“Some people mistakenly think that hunters will somehow wipe out animal populations or that cutting down trees will devastate our forests, but that couldn’t be further from the truth,” Pedigo said. “These are scientifically managed resources that need help from people because of the impact of human development to guarantee that our trees and wildlife will be here for generations to come.”
Montgomery said she’s found that some kids are better learners outside the classroom, so simply conducting her class in the woods near the school — or even on the river — can help a student who feels stifled by traditional teaching methods thrive.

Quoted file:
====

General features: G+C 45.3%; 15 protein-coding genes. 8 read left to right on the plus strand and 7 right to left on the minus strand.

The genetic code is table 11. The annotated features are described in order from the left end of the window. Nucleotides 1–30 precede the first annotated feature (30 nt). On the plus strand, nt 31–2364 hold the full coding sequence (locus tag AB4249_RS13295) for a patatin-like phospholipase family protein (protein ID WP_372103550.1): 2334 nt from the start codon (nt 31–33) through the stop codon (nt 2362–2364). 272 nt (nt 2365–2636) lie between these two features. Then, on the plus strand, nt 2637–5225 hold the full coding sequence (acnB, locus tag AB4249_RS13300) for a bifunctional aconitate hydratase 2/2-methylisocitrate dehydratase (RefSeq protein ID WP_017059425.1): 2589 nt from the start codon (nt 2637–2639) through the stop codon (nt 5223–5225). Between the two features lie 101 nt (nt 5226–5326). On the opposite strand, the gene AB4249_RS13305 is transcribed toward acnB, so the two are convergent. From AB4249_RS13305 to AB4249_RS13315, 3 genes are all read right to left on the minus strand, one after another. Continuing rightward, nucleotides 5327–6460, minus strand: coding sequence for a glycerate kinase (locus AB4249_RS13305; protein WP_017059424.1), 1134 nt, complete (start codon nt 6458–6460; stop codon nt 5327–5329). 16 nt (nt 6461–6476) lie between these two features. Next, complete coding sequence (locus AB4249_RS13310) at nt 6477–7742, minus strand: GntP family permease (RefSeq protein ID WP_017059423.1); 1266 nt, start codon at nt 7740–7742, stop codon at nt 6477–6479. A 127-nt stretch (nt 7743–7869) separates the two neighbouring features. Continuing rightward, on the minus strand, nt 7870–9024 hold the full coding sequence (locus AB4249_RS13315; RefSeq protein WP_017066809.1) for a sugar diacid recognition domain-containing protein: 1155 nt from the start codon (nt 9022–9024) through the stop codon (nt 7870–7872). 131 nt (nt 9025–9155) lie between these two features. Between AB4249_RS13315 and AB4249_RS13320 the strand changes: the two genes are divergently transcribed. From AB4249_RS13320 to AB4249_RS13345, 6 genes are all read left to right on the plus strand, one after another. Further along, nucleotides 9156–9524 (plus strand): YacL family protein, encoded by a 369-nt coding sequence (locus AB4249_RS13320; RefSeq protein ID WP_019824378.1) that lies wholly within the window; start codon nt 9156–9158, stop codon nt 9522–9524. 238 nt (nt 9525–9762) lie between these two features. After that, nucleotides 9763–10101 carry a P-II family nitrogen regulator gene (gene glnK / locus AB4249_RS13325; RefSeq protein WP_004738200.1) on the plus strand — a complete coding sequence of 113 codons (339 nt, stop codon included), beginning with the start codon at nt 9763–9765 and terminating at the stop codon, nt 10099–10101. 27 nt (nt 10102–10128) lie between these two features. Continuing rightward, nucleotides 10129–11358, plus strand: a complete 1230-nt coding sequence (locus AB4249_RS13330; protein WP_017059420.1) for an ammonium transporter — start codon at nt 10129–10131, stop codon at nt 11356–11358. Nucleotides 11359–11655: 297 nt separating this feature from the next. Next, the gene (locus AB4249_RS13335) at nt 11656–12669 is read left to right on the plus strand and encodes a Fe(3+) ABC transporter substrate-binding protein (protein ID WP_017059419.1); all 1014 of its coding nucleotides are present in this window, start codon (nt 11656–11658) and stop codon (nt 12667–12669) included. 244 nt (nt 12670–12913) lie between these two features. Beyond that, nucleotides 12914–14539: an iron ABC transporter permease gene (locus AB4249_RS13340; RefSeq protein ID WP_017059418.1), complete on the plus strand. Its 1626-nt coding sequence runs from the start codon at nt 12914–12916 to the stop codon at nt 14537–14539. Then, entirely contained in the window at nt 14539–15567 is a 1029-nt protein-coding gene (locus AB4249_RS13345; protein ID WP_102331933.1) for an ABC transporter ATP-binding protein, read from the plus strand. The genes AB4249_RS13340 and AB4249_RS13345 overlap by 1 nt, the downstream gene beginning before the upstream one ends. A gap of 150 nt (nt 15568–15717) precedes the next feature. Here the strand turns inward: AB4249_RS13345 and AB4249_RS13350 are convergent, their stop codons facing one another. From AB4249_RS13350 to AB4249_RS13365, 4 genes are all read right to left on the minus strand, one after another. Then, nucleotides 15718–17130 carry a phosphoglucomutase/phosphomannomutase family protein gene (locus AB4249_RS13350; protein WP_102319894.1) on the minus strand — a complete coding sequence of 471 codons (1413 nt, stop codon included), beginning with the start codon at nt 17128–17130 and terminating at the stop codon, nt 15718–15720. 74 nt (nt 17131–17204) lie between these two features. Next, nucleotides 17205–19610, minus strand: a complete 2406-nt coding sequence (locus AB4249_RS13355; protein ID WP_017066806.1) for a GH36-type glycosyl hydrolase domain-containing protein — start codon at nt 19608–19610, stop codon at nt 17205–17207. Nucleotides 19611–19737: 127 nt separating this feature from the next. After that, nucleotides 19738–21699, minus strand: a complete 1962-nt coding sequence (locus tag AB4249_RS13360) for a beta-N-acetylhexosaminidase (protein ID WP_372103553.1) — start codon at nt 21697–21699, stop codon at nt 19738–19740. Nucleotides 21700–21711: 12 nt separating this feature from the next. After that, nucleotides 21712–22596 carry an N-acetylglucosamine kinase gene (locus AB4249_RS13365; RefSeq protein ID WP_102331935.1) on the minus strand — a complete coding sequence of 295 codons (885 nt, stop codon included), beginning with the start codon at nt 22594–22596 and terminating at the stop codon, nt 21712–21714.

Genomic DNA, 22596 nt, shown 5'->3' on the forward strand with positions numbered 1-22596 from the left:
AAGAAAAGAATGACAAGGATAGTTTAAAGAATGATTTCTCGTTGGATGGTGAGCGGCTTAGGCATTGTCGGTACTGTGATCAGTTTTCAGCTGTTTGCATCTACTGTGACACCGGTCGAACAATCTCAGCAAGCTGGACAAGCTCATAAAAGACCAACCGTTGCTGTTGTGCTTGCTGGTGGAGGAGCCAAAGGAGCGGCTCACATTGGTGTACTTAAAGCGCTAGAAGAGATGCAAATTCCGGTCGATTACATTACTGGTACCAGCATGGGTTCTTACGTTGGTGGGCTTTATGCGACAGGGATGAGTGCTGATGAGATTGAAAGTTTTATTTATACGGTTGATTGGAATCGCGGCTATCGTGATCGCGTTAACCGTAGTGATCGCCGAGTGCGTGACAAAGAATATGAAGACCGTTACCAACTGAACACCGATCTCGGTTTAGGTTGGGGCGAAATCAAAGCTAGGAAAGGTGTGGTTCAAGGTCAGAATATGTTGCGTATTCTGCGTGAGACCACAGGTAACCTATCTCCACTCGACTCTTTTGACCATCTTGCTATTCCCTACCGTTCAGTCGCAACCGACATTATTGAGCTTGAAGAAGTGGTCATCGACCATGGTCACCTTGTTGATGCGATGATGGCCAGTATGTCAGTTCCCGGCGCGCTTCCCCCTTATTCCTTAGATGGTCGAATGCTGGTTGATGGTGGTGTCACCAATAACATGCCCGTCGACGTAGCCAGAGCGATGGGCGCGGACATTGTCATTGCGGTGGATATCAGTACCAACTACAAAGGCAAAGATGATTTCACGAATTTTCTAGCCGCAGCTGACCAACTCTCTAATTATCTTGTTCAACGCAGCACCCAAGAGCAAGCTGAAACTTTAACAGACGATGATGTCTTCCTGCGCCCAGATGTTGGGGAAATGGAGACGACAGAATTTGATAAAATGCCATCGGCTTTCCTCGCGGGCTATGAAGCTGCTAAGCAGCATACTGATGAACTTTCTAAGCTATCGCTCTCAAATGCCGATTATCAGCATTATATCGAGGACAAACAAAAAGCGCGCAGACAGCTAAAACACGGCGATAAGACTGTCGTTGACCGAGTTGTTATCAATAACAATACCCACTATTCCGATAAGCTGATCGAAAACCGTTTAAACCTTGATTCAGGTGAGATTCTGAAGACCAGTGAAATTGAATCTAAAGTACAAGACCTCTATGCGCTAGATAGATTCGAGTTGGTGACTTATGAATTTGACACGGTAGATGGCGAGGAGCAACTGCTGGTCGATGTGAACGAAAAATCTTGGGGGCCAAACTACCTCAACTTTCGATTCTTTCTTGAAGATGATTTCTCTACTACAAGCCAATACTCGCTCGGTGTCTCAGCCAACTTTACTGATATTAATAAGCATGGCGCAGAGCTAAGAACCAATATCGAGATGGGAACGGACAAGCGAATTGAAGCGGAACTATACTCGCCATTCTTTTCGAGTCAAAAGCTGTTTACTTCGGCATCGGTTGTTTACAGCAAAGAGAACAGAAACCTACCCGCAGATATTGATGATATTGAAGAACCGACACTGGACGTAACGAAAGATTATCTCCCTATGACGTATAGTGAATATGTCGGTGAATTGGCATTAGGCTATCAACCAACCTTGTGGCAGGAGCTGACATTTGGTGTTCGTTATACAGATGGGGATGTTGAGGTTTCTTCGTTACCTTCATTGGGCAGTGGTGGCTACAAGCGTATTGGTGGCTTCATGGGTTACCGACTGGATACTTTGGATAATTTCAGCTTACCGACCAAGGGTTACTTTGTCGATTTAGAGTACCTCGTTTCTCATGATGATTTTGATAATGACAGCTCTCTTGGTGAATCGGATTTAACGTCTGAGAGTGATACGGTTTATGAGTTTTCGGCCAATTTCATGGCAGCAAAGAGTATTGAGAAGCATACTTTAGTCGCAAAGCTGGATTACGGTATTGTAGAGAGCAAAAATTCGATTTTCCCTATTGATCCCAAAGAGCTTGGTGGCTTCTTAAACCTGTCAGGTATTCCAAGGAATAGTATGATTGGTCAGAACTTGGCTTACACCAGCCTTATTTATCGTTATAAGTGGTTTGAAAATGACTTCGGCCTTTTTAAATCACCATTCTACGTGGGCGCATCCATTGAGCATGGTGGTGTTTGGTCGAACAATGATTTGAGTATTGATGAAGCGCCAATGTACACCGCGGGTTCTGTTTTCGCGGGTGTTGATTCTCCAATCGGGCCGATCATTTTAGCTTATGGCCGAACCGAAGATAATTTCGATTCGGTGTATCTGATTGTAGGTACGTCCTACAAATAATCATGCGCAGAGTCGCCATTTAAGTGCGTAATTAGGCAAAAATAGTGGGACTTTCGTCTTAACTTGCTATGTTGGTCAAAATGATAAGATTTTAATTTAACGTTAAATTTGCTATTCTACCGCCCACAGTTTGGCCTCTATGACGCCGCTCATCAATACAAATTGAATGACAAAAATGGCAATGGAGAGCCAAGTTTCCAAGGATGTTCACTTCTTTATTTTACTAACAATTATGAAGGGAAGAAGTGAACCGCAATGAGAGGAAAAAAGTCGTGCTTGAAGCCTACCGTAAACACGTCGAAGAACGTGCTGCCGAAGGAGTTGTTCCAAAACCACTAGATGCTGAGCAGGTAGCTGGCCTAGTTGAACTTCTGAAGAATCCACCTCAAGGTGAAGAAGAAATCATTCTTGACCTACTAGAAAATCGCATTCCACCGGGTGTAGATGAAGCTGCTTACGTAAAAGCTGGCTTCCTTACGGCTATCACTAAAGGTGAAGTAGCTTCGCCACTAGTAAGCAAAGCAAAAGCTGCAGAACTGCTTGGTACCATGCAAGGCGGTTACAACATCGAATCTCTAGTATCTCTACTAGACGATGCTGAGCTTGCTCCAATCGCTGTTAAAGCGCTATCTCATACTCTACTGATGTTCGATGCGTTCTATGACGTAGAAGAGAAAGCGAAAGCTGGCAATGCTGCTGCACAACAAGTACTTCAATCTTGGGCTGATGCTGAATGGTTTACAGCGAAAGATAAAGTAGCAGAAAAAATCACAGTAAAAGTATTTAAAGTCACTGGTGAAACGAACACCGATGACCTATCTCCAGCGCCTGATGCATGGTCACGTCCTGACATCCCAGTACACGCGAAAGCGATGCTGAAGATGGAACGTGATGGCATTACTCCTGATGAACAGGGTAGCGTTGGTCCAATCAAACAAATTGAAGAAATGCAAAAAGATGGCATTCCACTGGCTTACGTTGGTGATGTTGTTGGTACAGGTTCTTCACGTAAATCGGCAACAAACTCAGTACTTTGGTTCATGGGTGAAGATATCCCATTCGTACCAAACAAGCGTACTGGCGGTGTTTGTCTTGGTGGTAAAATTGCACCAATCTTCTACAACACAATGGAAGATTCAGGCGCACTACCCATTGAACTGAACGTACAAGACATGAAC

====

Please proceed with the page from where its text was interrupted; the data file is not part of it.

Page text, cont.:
“For most eighth-graders, one of the biggest problems is in self-regulation,” she said. “This kind of education is key to helping them build that skill and gives them a physical lesson that they can then apply to their actual lives. The outside element grounds and really cements that memory.”
It’s also an effective tool for introducing young people to career paths they may not have previously considered. The same day that Montgomery was getting schooled on canoeing, West Michigan instructor Avril Wiers was standing on a catwalk inside a Northern Michigan lumber mill. She and a group of about 15 others watched as the giant laser-guided buzz saw below them smoothly sliced through a maple tree trunk. In a quick series of back-and-forth cuts, the 3-feet-wide log was converted to a set of planks, which were then whisked along a conveyor to be sawn into construction lumber.